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Suppose we are given n integers and we are required to answer which k numbers from this set multiply to give us some defined number m. We are safe to assume that the answer exists. What are possible approaches to this problem? I mean some clever ideas or remarks that would suggest a good algorithm. There are no particular constraints, I am just curious about whether there is something about this problem that can reduce it to a more convenient form. Or else, how to prove that there is no solution other than doing a complete search, given that we only have constant amount of space.

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If $i$ is one of the $n$ numbers $1,2,\ldots, n$ and $d$ is one of the $\tau(m)$ divisors of $m$, and $0\le j\le i$, let $f(i,j,d)$ denote the number of ways to write $d$ as product of exactly $j$ of the integrs $a_1,\ldots, a_i$. Then we are interested in $f(n,k,m)$ and have the recursion $$ f(i,j,d)=\begin{cases}1,&j=0, d=1\\0,&j=0,d\ne1\\0,&j>i\\0,&d\notin \Bbb Z\\f(i-1,j,d)+f(i-1,j-1,\frac d{a_i})&\text{otherwise}\end{cases}$$ Computationally, this may well be tractable with Dynamic Programming, provided the numbers $n,m,k$ are of manageable size.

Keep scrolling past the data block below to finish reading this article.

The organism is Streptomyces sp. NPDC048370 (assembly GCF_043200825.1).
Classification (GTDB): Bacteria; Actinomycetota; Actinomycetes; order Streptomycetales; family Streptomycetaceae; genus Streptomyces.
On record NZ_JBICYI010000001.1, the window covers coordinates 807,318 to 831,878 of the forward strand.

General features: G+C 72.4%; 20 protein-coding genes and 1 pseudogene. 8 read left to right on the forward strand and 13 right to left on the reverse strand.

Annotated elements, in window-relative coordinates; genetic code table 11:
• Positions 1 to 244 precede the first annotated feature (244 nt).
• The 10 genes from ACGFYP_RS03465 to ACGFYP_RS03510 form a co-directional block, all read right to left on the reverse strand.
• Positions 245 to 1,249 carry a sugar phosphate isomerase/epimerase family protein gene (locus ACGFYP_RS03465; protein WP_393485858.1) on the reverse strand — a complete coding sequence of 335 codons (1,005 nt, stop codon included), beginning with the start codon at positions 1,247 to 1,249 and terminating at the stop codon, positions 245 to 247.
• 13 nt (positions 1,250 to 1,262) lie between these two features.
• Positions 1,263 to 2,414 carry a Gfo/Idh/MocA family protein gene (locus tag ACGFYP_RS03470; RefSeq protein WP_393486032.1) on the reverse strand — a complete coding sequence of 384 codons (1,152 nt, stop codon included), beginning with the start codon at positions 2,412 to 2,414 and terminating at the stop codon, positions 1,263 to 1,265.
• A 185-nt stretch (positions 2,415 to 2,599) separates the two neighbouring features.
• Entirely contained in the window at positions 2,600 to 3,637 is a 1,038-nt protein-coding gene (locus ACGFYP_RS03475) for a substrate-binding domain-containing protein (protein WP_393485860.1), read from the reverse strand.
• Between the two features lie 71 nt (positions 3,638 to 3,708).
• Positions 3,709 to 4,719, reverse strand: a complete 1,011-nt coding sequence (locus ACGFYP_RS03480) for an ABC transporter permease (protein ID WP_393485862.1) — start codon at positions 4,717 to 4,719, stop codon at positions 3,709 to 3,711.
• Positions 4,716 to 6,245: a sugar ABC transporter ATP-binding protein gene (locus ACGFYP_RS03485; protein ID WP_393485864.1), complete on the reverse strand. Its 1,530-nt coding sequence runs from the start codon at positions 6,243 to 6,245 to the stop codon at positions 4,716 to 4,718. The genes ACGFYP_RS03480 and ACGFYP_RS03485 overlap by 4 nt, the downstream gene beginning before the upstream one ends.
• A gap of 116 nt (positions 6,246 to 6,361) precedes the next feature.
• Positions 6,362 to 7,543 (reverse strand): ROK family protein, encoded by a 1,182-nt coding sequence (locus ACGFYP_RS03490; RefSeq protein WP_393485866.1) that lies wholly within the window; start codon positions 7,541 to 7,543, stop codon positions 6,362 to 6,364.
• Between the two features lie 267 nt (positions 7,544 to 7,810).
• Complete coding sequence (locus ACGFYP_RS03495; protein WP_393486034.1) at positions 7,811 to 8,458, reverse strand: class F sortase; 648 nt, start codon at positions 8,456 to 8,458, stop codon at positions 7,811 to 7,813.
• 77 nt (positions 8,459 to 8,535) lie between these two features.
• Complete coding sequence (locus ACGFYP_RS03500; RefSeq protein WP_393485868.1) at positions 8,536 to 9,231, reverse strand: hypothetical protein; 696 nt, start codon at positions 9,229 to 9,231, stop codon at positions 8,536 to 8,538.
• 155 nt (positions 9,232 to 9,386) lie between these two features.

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So we want $x_1\cdot ..... x_k = M$.

First prime factorize everything: so that $x_i = p_{a_{i,1}}^{b_{i,1}}\cdot p_{a_{i,2}}^{b_{i,2}}\cdot....$ and $M = p_{m,1}^{c_{m,1}}\cdot p_{m,2}^{c_{m,2}}...$

We can only pick the $x_i$ that only have primes in common with $M$ and only to powers less, and then we must have the powers add up.

So if we have all numbers from $1$ to $100$ and we can choose $3$ of them and we want them to multiple to $1960$.

$1960 = 2^3*5*7^2$. So we can only chose from those whose primes are $2,5,7$ and only if all the powers of $2$ add to $3$ and only one power of $5$ and two powers of $7$.

So we can distribute the powers of $2$ as $[2*a, 2*b, 2*c]$ or $[4*a, 2*b, c]$ or $[8a, b, c]$.

The have only one power of $5$ so we can have $[10*a', 2b, 2c]$ or $[20*a', 2b,c]$ or $[4a, 10b', c]$ or $[4a, 2b, 5c']$ or $[40a', b, c]$ or $[8a, 5b', c]$.

And the two powers of $7$ can be clumped together as $49d$ given us: $[10,98, 2]$ or $[20,98,1]$ or $[20,2,49]$ or $[4,10,49]$ or $[4, 98,5]$ or $[40,49,1]$ or $[8,5,49]$.

Or they can spread giving us: $[70,14,2]$ or $[10,14,14]$ or $[20,14,7]$ or $[28,70,1]$ or $[28,10,7]$ or $[4,70,7]$ or $[28,14,5]$ or $[28,2,35]$ or $[4,14,35]$ or $[40,7,7]$ or $[56,35,1]$ or $[56,5,7]$ or $[8,35,7]$.

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